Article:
Borzois have a slender yet strong build that is similar to that of Greyhounds. They are, however, much stronger than Greyhounds. Their jaws are capable of holding down a wolf. A lean, graceful body ensures a dog capable of great speed. A deep-chested breed, Borzois are prone to bloat.

A Borzoi’s coat is long, thick, and silky. Males tend to have a plusher, longer, more beautiful coat than the females. Their coats come in all color variations, but white with spots is the most common. Coats can be flat, wavy, or curly. All colors and color combinations are acceptable in the show ring.


The silky texture of the Borzoi’s coat is resistant to dirt. This breed is easy to keep clean. Bathing is on an as-needed basis. Their fur tends to shrug off mud and dirt as soon as it is dry. This means you need to expect a lot of dried mud, etc. in the house as if falls off your puppy. To keep their fur in good condition, use a good quality shampoo and conditioner.

Always brush your dog before a bath. This makes it easier to brush afterward while drying. A dog that is not brushed before bathing gets tangles. You could break his beautiful fur while trying to get the tangles out when wet.

To dry your Borzoi puppy quickly, make him used to a hairdryer from the time he is a puppy. This ensures he does not go roll in the dirt while trying to get dry.

Borzois need a weekly brushing. This goes for males especially, as they have longer and more hair. Besides keeping their fur in great condition, it gets rid of any loose hairs. They are a breed known for their shedding habits.

Active dogs’ nails tend to file down naturally. Less active dogs need their nails clipped every four to six weeks. You usually know when it is that time when you hear their nails clicking on the ground when they walk. Many pet owners do not like to clip their dog’s nails. A quick trip to the veterinarian or doggy parlor gets the job done. It does not cost much at all.

Keep your puppy’s ears clean with a damp cotton wool ball. A discharge or discoloration means your dog probably has an ear infection. Please take him to the veterinarian. It is very painful indeed.



Exercise, Energy, and Activities

Borzois have lots of energy. They need long, daily walks on a leash. This is important. A Borzoi that is off the leash will chase something the first chance they get. It is in their genes. Many Borzois are run over by motor cars because they are chasing something. They are focused on their prey and do not see the car coming.

This is not a breed for apartment dwellers or the elderly. Nor are they for homes with small children. They have too much energy and can knock small children down by accident. They do well in a home with older children with whom they can play. This gets rid of their energy. Please ensure the backyard is large and closed off.

They excel in certain activities. These include lure coursing, open field coursing, obedience trials, flyball, scent hurdling, agility, and tracking. They also make excellent therapy dogs, visiting people in hospitals and institutions.

Training and Sleep/Rest

Borzois need socialization from an early age and plenty of it. This includes other members of the family, strangers, and especially other dogs. A walk in a dog-friendly park sees to most of this.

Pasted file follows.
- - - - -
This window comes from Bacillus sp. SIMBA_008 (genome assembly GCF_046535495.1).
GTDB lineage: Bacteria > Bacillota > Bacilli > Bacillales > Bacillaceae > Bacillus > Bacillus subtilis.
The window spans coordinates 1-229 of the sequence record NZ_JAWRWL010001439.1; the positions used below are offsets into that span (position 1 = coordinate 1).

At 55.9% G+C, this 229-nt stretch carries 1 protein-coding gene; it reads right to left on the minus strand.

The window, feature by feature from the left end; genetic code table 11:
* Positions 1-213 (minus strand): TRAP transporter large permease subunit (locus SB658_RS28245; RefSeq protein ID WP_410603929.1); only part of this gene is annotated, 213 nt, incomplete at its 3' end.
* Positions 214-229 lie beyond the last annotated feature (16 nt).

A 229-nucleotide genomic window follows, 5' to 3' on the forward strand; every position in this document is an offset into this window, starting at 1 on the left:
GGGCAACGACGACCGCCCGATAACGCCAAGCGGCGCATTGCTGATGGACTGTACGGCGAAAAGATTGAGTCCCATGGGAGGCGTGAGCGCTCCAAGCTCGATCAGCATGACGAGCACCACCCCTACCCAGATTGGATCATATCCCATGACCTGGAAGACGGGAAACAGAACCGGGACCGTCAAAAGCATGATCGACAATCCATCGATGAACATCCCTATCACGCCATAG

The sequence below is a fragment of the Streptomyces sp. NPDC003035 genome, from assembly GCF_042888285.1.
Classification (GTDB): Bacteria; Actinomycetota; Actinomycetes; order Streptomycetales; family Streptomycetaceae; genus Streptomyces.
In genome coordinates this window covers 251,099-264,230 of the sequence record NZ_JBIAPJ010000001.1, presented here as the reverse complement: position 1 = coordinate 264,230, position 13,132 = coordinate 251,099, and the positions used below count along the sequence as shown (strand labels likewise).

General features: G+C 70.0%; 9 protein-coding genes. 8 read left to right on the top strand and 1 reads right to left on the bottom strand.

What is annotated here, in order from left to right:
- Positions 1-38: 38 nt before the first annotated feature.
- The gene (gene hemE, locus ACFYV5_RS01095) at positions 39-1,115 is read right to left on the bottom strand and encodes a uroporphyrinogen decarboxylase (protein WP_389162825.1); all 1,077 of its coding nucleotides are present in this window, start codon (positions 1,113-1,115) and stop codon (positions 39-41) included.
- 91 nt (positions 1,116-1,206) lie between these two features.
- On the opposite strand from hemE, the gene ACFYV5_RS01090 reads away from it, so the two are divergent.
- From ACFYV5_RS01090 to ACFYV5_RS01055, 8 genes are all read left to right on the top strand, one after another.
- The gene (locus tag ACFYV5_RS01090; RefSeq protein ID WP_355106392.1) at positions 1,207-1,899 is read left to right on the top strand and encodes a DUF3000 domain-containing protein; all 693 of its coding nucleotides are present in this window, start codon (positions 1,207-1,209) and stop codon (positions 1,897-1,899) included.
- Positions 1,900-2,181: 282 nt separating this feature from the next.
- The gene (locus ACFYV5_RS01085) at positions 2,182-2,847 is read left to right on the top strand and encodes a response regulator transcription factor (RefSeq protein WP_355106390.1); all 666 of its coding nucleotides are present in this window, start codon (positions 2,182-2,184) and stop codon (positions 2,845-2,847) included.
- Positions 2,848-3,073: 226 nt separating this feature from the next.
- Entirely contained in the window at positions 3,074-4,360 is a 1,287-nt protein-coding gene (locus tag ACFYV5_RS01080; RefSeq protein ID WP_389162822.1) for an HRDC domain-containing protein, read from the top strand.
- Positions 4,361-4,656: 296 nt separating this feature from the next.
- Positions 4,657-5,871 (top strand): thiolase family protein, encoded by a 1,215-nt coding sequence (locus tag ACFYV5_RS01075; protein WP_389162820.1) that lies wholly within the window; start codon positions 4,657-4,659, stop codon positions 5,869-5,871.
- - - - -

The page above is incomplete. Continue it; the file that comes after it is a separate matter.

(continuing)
Right up there with socialization is puppy potty training. Potty training starts from the day you bring your new puppy home.

A puppy has a small tummy and a fast metabolism. What goes in quickly needs to go out. Taking your puppy outside fifteen minutes after a meal to do his thing makes sure you do not have mistakes in the house. Other times to take your puppy outside are every morning and night, and every 35 minutes to one hour during the day.

A small puppy does not have control over his bladder and bowel movements. He, however, does learn to control it as he grows. Your puppy needs taking out less and less often as he grows older.

Puppies sleep a lot. Fifteen to twenty hours of sleep a day is quite normal. As you puppy grows he will sleep less and become more active. Your puppy is still a baby. Babies need sleep in order to grow.



Health Issues

The Borzoi is a healthy breed of dog. It is also, like other dogs, prone to certain diseases. You should only buy your new puppy from a reputable breeder. They have the breed’s best interests at heart, can answer all your questions, and tell you all about your dog’s parents’ health history.

The main health problems in the Borzoi breed contain bloat (gastric torsion), hip and shoulder dysplasia, Osteochondritis Dissecans (OCD), and progressive retinal atrophy (PRA).

Bloat is a condition where the stomach fills with gas and turns on itself. It can be deadly. Hip and shoulder dysplasia are both inherited illnesses. Surgery responds to the problem. OCD is where cartilage does not turn into the bone as it is supposed to, while PRA, another inherited disease, can lead to blindness if not caught early.

The Borzoi is a breed of dog that is very sensitive to anesthesia. If your dog needs anesthesia for any reason, remember to remind your veterinarian of this. He might have to use a different anesthetic for you dog from that which he normally uses.

To Sum Up

A fast dog that needs a lot of exercise, the Borzoi is perfect for families with older children which have an active lifestyle. He needs space and lots of it, actually. He does not take well to apartment living and is preferable for one pet household dog.